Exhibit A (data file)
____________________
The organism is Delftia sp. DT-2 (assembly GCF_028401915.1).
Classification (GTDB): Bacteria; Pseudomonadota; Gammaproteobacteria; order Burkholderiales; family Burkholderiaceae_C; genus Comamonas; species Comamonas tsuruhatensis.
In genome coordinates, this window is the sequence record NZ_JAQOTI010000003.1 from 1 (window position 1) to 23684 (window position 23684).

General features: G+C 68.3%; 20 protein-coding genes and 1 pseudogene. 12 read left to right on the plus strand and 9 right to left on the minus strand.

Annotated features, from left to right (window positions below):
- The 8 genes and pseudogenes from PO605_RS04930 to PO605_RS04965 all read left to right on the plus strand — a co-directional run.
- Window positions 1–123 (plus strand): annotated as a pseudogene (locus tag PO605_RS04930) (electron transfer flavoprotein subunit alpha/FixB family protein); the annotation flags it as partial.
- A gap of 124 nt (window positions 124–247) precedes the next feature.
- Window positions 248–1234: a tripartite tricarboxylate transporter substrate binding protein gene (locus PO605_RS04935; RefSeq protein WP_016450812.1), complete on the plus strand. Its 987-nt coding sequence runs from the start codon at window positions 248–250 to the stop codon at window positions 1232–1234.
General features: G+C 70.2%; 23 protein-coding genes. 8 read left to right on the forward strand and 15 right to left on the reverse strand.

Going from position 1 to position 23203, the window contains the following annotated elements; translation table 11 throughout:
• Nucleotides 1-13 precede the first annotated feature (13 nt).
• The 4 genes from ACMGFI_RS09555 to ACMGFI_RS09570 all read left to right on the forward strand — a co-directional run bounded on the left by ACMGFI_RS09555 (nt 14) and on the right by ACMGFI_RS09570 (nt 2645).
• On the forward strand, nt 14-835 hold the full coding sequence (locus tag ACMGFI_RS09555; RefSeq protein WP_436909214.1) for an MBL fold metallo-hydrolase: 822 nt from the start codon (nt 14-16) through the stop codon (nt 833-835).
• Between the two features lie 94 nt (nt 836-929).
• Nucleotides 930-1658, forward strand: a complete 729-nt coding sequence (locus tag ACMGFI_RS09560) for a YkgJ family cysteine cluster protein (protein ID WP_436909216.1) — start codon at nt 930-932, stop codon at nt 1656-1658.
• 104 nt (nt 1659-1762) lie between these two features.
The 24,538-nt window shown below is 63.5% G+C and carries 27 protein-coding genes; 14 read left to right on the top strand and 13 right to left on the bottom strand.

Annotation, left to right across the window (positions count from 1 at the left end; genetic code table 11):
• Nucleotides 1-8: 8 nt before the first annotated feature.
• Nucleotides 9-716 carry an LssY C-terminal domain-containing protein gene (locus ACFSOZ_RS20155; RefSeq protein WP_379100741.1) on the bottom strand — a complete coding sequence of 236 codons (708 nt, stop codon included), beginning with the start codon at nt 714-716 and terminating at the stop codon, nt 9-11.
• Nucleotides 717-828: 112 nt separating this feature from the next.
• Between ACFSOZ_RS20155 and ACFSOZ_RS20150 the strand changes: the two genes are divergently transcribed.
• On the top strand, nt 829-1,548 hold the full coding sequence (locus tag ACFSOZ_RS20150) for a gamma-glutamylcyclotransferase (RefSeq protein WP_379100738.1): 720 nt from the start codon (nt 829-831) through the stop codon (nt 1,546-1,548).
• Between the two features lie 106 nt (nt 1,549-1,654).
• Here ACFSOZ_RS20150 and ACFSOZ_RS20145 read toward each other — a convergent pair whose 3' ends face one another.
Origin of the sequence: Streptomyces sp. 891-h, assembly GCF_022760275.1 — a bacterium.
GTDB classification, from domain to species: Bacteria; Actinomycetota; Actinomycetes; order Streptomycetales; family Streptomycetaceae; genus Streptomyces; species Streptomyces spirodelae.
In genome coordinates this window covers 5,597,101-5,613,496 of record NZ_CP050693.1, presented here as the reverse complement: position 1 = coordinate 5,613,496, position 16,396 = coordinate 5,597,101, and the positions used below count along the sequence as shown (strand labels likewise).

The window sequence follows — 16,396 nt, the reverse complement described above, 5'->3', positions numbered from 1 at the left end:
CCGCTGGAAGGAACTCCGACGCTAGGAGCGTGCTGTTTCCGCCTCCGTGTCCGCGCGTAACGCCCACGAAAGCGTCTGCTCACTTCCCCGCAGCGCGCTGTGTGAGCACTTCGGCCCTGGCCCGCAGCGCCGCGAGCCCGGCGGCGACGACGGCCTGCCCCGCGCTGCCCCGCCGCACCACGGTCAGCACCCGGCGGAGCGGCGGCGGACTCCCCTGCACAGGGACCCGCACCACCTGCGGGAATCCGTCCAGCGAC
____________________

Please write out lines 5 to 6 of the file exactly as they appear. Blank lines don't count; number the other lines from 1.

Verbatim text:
Annotated features, from left to right (window positions below):
- The 8 genes and pseudogenes from PO605_RS04930 to PO605_RS04965 all read left to right on the plus strand — a co-directional run.